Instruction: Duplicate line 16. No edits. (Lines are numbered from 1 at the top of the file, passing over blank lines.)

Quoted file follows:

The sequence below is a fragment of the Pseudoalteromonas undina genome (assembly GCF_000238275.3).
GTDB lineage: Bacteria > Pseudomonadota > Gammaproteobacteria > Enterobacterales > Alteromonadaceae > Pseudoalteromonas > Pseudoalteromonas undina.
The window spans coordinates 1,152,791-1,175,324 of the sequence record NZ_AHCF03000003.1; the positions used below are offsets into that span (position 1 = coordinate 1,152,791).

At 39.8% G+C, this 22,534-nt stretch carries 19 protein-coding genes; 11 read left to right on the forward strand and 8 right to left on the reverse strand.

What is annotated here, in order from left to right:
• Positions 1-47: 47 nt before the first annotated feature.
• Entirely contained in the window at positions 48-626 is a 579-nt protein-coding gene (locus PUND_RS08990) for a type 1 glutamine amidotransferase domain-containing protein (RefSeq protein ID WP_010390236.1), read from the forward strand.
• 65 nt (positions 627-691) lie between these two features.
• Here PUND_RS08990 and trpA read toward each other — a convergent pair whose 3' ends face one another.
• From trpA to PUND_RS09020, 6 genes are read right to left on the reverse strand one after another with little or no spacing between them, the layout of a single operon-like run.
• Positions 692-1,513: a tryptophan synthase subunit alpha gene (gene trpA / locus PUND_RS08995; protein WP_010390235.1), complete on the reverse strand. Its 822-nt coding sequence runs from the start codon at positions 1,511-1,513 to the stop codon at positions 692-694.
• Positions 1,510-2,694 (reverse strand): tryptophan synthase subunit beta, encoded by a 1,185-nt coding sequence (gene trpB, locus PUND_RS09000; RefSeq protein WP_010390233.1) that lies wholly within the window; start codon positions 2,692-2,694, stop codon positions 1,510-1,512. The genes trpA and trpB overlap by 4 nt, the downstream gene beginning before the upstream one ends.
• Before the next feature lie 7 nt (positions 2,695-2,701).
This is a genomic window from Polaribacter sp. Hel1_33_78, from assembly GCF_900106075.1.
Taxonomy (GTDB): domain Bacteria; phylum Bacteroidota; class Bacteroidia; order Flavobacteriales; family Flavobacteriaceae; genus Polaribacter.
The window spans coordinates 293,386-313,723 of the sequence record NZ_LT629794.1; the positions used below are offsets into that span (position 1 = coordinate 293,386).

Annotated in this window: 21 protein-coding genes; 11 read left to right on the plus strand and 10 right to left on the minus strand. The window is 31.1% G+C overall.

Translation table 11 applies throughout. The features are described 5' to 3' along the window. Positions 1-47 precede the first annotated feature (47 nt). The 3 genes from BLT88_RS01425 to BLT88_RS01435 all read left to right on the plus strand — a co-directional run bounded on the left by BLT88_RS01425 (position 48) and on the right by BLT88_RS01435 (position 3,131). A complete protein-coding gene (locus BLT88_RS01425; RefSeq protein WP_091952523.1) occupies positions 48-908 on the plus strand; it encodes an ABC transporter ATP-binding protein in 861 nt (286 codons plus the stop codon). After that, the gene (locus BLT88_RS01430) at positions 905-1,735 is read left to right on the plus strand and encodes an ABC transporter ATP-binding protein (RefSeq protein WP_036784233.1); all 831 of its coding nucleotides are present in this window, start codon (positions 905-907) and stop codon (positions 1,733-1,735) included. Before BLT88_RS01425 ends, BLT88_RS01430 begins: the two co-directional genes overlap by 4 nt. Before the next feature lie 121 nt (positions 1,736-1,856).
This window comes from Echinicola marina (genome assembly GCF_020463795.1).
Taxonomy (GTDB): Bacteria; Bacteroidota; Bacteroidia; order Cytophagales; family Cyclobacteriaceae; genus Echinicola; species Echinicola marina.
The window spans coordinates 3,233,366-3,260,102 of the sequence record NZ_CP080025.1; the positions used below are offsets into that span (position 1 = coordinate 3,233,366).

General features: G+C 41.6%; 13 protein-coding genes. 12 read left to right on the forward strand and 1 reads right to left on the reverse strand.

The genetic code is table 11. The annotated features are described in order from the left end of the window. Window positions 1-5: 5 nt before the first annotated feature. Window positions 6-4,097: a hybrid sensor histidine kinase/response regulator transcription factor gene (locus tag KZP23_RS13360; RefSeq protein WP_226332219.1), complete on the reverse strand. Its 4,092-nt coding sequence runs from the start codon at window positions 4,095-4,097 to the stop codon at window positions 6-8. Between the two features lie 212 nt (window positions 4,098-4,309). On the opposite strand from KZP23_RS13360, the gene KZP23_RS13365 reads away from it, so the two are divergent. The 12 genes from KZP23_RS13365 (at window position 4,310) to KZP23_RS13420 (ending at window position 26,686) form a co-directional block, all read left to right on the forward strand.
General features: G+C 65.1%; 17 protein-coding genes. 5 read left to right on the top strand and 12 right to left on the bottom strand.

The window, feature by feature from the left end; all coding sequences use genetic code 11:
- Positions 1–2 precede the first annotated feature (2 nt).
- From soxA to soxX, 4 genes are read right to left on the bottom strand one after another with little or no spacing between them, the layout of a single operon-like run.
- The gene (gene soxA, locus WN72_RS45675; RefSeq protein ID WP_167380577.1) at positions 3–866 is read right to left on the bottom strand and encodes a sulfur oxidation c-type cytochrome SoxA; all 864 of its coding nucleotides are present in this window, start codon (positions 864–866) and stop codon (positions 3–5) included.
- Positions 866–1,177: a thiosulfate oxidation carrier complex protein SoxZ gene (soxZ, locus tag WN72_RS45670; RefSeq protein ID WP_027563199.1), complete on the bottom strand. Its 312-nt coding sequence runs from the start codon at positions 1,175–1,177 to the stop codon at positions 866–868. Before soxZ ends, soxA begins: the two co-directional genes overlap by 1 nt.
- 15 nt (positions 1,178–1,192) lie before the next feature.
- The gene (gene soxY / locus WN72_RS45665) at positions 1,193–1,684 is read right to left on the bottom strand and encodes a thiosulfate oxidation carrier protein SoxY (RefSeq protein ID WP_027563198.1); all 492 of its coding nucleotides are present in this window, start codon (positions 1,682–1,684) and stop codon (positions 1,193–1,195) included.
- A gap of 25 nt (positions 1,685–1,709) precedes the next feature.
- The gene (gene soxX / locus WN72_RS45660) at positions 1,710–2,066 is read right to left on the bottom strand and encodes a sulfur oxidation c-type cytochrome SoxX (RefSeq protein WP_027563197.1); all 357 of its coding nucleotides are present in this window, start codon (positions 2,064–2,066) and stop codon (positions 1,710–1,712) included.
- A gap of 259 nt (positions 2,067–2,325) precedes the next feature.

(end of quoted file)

The window spans coordinates 293,386-313,723 of the sequence record NZ_LT629794.1; the positions used below are offsets into that span (position 1 = coordinate 293,386).